Today I rode over to the county seat and had a conversation with a man I know only by face, who recognizes my face in return even though he only sees me twice a year. Once I year I ride over there and pay my tag fees for the various vehicles registered in my name. The other time I come to pay the taxes on my property here in the county. He and I have to talk every time I come because it is his job to physically search me before I am allowed into the building.
The conversation turned, ironically I thought, on his desire to lament just how much of our money the government takes in taxes. He is of course paid out of those taxes, and is fully employed as a cog in the wheel of the tax-collection machine. His job is to protect the taxman from me, and to ensure that said taxman only encounters people like me after we have been carefully checked for arms.
It always strikes me as strange. The same government licenses me to carry arms, has my fingerprints on file and has itself investigated my background. They know who I am. The same government pays for its operations out of money that I or people like me provide. In fact, the reason I ever go there is just to provide them with that money. I always show up and pay my bill as soon as it arrives even though I could wait months to pay it.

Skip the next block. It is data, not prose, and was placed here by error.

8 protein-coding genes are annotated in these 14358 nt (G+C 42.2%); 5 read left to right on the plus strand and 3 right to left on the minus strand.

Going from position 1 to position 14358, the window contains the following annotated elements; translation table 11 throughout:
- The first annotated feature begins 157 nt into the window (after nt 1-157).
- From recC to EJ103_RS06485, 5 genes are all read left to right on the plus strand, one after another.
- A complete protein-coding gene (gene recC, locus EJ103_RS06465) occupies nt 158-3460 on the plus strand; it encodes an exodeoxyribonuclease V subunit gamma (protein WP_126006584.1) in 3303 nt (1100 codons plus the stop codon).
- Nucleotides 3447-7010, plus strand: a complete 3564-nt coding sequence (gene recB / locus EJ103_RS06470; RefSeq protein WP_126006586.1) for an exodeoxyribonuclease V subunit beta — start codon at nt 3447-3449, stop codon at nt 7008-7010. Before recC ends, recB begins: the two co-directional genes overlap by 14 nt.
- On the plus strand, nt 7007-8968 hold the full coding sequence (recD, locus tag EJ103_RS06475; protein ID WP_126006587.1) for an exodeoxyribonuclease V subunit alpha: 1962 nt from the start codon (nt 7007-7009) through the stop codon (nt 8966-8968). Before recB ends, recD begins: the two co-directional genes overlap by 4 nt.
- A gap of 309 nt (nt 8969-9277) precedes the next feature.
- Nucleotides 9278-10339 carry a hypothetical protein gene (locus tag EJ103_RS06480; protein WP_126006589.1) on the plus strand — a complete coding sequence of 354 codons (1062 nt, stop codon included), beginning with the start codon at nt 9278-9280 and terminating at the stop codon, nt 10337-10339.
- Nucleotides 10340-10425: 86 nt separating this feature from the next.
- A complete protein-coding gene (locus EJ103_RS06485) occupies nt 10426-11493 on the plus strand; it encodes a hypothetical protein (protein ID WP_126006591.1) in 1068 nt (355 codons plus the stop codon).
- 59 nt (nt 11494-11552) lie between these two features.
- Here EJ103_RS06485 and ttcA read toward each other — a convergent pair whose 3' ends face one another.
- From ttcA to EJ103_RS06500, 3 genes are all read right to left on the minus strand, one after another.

Of course, the reason I pay it so quickly is that if I should forget, the government will sell my house and land at auction and evict me. Perhaps that's why they are so unwilling to trust me with arms around them, even though I'm coming -- as I always do -- to pay them what they ask at the earliest opportunity. Their own deep-set bad faith undermines our relationship. They cannot trust their citizens not to use force against them, even the ones who have always played by the rules and who have volunteered to be investigated, because they know how quickly they intend to resort to force if I miss a payment.
Seems like there's got to be a better way. The relationship between the citizen and the state should be a kind of friendship, ideally. You watch The Man Who Shot Liberty Valance and you can see how the citizen used to participate in local government, indeed how citizens to really be local government.
Even in this very rural corner of a fairly rural state, we've gotten far away from that ideal.